The articles below consider the current situation. Many economists, but certainly not all, take a Keynesian line that austerity policies to reduce public-sector deficits have been counter-productive. By dampening demand, such policies have reduced national income and slowed the recovery in both investment and consumer demand. This has at best slowed the rate of deficit reduction or at worst even increased the deficit, with lower GDP leading to a reduction in tax receipts and higher unemployment leading to higher government social security expenditure.

Although monetary policy has been very loose, measures such as record low interest rates and quantitative easing have been largely ineffective in stimulating demand. Economies are stuck in a liquidity trap, with banks preferring to build their reserves rather than to increase lending. This is the result partly of a lack of confidence and partly of pressure on them to meet Basel II and III requirements of reducing their leverage.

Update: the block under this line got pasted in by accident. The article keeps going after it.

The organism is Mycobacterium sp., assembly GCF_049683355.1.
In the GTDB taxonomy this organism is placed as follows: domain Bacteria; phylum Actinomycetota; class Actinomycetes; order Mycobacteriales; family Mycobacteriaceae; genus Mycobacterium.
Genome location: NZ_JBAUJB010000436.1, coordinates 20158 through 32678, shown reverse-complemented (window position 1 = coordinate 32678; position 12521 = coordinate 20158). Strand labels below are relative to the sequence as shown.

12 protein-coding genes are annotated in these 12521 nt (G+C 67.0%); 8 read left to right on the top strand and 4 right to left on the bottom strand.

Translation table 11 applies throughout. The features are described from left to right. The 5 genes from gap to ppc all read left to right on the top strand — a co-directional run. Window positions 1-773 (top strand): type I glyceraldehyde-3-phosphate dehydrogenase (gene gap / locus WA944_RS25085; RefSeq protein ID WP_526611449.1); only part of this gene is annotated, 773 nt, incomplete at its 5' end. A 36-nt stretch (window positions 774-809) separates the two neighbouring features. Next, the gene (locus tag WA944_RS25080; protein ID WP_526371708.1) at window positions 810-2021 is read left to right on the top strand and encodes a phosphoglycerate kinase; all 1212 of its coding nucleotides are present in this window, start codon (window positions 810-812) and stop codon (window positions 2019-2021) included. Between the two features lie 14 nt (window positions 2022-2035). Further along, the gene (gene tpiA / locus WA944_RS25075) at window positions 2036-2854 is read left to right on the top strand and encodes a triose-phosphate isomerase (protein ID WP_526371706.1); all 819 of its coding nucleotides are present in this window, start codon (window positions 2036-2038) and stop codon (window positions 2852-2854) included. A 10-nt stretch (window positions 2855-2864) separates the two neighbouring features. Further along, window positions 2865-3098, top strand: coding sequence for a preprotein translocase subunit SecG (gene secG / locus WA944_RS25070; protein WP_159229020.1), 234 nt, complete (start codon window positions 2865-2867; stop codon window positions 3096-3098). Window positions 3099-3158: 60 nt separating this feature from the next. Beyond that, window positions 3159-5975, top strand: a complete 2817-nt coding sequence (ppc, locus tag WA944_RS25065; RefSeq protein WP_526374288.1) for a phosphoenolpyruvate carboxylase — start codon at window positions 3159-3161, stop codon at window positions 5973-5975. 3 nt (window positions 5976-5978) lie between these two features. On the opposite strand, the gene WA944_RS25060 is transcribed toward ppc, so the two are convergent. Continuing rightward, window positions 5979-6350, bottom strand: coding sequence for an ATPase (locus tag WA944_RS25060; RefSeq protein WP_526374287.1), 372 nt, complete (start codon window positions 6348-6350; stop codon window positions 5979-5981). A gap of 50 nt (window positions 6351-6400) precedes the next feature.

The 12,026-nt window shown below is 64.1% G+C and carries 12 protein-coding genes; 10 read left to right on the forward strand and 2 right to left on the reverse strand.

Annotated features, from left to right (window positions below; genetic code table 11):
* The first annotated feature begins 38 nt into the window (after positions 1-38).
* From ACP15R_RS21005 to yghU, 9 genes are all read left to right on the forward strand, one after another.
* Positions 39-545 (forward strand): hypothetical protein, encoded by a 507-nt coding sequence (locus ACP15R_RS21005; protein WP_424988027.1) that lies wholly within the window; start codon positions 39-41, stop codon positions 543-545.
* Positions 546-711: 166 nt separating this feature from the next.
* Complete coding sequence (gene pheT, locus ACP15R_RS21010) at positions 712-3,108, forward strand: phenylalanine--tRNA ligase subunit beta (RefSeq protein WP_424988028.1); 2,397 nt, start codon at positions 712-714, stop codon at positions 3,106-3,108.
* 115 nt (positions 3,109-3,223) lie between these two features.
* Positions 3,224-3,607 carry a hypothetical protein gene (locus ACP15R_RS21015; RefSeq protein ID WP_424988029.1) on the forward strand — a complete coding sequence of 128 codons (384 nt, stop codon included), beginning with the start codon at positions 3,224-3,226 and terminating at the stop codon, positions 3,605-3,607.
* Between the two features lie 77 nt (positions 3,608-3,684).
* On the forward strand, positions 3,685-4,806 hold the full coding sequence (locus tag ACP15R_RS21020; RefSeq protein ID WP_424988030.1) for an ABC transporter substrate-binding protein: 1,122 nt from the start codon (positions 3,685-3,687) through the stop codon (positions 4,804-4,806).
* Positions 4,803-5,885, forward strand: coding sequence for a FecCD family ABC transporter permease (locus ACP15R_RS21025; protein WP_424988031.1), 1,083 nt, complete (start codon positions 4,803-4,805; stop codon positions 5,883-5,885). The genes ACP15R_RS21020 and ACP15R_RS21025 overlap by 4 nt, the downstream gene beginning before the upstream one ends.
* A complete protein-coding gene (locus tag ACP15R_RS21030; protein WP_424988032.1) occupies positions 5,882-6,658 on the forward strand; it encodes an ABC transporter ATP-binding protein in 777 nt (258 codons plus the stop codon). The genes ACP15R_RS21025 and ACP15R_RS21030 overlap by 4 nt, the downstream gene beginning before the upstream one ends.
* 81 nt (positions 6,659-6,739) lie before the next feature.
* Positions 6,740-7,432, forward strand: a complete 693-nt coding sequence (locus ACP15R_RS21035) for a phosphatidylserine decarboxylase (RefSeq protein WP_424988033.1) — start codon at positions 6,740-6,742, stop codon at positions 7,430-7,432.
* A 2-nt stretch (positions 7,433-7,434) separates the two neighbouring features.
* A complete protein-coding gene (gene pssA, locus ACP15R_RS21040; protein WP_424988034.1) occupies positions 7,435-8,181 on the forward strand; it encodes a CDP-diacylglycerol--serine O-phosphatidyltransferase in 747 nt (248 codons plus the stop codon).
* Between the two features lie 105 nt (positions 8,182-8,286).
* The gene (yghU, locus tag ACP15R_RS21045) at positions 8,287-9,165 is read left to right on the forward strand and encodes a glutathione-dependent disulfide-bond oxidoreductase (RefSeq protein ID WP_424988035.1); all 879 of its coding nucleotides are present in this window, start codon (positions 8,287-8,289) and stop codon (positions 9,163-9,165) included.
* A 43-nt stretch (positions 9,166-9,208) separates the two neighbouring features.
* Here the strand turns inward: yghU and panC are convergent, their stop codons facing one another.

But despite the call from many economists to use fiscal policy and more radical monetary policy to stimulate demand, most governments have been pre-occupied with reducing their deficits and ultimately their debt. Their fear is that rising deficits undermine growth – a fear that was given weight by, amongst others, the work of Reinhart and Rogoff (see the blog posts Reinhart and Rogoff: debt and growth and It could be you and see also Light at the end of the tunnel – or an oncoming train?.